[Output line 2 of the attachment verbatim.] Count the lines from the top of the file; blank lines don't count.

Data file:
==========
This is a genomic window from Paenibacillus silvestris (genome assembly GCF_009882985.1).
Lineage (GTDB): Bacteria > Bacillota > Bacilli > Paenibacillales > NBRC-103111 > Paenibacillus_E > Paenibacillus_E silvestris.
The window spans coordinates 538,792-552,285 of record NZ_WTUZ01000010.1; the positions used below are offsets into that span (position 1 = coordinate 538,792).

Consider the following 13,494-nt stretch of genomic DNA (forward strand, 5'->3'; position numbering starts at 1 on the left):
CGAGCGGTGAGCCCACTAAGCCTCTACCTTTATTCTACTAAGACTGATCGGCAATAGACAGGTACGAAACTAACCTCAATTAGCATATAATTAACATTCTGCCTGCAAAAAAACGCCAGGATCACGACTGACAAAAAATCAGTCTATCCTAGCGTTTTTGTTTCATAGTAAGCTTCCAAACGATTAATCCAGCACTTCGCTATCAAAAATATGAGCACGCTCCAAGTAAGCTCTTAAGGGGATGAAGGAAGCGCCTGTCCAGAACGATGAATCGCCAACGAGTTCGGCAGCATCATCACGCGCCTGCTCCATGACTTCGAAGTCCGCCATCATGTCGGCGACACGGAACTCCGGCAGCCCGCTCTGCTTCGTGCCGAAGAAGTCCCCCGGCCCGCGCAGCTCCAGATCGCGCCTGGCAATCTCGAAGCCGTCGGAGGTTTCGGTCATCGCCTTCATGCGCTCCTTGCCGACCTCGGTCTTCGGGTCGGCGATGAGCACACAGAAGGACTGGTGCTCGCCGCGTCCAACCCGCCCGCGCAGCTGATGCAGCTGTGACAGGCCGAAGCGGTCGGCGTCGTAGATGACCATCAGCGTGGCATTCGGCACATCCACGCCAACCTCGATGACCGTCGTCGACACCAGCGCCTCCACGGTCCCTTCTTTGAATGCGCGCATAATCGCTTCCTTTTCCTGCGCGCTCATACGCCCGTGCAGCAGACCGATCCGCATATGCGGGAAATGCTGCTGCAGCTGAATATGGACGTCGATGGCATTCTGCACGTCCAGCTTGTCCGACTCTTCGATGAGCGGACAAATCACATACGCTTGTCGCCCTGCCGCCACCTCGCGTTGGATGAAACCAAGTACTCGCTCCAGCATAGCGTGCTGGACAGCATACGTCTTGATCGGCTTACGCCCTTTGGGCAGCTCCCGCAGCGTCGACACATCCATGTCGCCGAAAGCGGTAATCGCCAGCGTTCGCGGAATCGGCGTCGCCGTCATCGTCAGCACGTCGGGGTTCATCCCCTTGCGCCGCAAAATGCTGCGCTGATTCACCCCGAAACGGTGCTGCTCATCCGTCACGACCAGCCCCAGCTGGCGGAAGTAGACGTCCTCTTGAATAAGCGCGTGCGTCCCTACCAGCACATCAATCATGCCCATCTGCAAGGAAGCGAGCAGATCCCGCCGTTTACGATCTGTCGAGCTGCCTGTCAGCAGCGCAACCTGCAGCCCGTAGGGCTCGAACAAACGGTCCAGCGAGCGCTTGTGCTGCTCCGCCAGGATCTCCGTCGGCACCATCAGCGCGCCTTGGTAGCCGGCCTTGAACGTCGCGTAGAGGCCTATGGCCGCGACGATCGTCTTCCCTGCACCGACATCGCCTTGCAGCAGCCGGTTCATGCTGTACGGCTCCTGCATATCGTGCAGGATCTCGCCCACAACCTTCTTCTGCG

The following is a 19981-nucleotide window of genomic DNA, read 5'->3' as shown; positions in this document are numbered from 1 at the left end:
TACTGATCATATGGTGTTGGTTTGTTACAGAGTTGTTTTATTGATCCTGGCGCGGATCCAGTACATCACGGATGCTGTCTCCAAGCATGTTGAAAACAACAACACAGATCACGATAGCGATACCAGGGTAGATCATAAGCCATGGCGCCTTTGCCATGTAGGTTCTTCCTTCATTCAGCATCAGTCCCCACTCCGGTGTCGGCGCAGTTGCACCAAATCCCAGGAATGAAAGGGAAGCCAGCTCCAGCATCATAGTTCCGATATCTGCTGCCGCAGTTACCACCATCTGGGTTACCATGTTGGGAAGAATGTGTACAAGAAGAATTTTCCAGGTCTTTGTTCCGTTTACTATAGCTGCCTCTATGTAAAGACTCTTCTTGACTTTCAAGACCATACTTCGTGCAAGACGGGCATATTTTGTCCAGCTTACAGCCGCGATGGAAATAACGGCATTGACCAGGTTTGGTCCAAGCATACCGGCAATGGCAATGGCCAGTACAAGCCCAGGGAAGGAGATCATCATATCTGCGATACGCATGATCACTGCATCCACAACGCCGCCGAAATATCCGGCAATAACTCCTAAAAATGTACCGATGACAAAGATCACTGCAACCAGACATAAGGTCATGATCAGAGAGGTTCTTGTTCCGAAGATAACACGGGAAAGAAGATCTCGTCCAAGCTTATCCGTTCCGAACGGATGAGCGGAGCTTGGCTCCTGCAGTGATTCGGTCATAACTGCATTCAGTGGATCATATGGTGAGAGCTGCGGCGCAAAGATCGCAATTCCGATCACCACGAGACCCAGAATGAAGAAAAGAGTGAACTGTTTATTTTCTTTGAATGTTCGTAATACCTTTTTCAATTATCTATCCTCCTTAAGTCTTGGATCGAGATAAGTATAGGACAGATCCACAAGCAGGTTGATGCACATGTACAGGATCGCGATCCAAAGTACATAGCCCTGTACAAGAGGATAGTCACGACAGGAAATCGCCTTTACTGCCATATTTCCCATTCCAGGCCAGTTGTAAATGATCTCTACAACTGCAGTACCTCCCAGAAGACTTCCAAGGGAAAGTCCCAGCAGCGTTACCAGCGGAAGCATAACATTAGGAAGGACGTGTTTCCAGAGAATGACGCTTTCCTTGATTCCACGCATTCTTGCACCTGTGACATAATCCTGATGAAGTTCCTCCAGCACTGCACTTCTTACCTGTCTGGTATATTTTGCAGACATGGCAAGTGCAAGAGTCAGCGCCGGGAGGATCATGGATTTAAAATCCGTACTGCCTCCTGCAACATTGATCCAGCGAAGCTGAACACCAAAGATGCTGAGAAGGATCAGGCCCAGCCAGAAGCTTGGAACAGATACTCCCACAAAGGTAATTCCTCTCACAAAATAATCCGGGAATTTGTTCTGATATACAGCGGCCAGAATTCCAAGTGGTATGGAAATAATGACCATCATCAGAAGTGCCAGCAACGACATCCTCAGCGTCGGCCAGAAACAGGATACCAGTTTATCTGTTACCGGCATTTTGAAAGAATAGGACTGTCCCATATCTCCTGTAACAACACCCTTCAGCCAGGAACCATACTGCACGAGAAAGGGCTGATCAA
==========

Lineage (GTDB): Bacteria > Bacillota > Bacilli > Paenibacillales > NBRC-103111 > Paenibacillus_E > Paenibacillus_E silvestris.